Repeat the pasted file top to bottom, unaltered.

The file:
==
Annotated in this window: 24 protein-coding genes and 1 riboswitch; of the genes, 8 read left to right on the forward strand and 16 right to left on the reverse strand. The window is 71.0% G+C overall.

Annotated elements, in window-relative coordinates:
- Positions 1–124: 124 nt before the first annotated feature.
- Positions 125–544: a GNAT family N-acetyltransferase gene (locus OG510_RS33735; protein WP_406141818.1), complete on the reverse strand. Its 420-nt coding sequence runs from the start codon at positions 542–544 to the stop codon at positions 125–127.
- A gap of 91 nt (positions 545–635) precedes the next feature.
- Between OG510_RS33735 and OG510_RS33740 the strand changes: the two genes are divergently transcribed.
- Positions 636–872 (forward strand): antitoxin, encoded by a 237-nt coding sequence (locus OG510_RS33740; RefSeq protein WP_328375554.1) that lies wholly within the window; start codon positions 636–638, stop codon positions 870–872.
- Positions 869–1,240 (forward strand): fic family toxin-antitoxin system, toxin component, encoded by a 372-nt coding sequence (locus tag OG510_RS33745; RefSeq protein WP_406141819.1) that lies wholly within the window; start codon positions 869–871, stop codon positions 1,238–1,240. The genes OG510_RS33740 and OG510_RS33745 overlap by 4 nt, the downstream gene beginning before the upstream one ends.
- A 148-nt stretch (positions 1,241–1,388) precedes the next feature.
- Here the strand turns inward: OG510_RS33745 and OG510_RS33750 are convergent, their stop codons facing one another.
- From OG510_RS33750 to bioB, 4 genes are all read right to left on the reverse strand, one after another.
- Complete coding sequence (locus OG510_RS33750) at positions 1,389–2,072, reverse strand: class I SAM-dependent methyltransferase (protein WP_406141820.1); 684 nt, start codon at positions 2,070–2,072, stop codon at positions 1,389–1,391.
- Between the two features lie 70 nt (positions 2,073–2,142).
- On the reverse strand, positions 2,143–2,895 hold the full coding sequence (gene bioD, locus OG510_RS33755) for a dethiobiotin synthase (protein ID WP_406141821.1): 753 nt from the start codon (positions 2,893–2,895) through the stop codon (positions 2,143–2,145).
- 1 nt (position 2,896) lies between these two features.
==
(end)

Annotated in this window: 24 protein-coding genes and 1 riboswitch; of the genes, 8 read left to right on the forward strand and 16 right to left on the reverse strand. The window is 71.0% G+C overall.

Annotated elements, in window-relative coordinates:
- Positions 1–124: 124 nt before the first annotated feature.
- Positions 125–544: a GNAT family N-acetyltransferase gene (locus OG510_RS33735; protein WP_406141818.1), complete on the reverse strand. Its 420-nt coding sequence runs from the start codon at positions 542–544 to the stop codon at positions 125–127.
- A gap of 91 nt (positions 545–635) precedes the next feature.
- Between OG510_RS33735 and OG510_RS33740 the strand changes: the two genes are divergently transcribed.
- Positions 636–872 (forward strand): antitoxin, encoded by a 237-nt coding sequence (locus OG510_RS33740; RefSeq protein WP_328375554.1) that lies wholly within the window; start codon positions 636–638, stop codon positions 870–872.
- Positions 869–1,240 (forward strand): fic family toxin-antitoxin system, toxin component, encoded by a 372-nt coding sequence (locus tag OG510_RS33745; RefSeq protein WP_406141819.1) that lies wholly within the window; start codon positions 869–871, stop codon positions 1,238–1,240. The genes OG510_RS33740 and OG510_RS33745 overlap by 4 nt, the downstream gene beginning before the upstream one ends.
- A 148-nt stretch (positions 1,241–1,388) precedes the next feature.
- Here the strand turns inward: OG510_RS33745 and OG510_RS33750 are convergent, their stop codons facing one another.
- From OG510_RS33750 to bioB, 4 genes are all read right to left on the reverse strand, one after another.
- Complete coding sequence (locus OG510_RS33750) at positions 1,389–2,072, reverse strand: class I SAM-dependent methyltransferase (protein WP_406141820.1); 684 nt, start codon at positions 2,070–2,072, stop codon at positions 1,389–1,391.
- Between the two features lie 70 nt (positions 2,073–2,142).
- On the reverse strand, positions 2,143–2,895 hold the full coding sequence (gene bioD, locus OG510_RS33755) for a dethiobiotin synthase (protein ID WP_406141821.1): 753 nt from the start codon (positions 2,893–2,895) through the stop codon (positions 2,143–2,145).
- 1 nt (position 2,896) lies between these two features.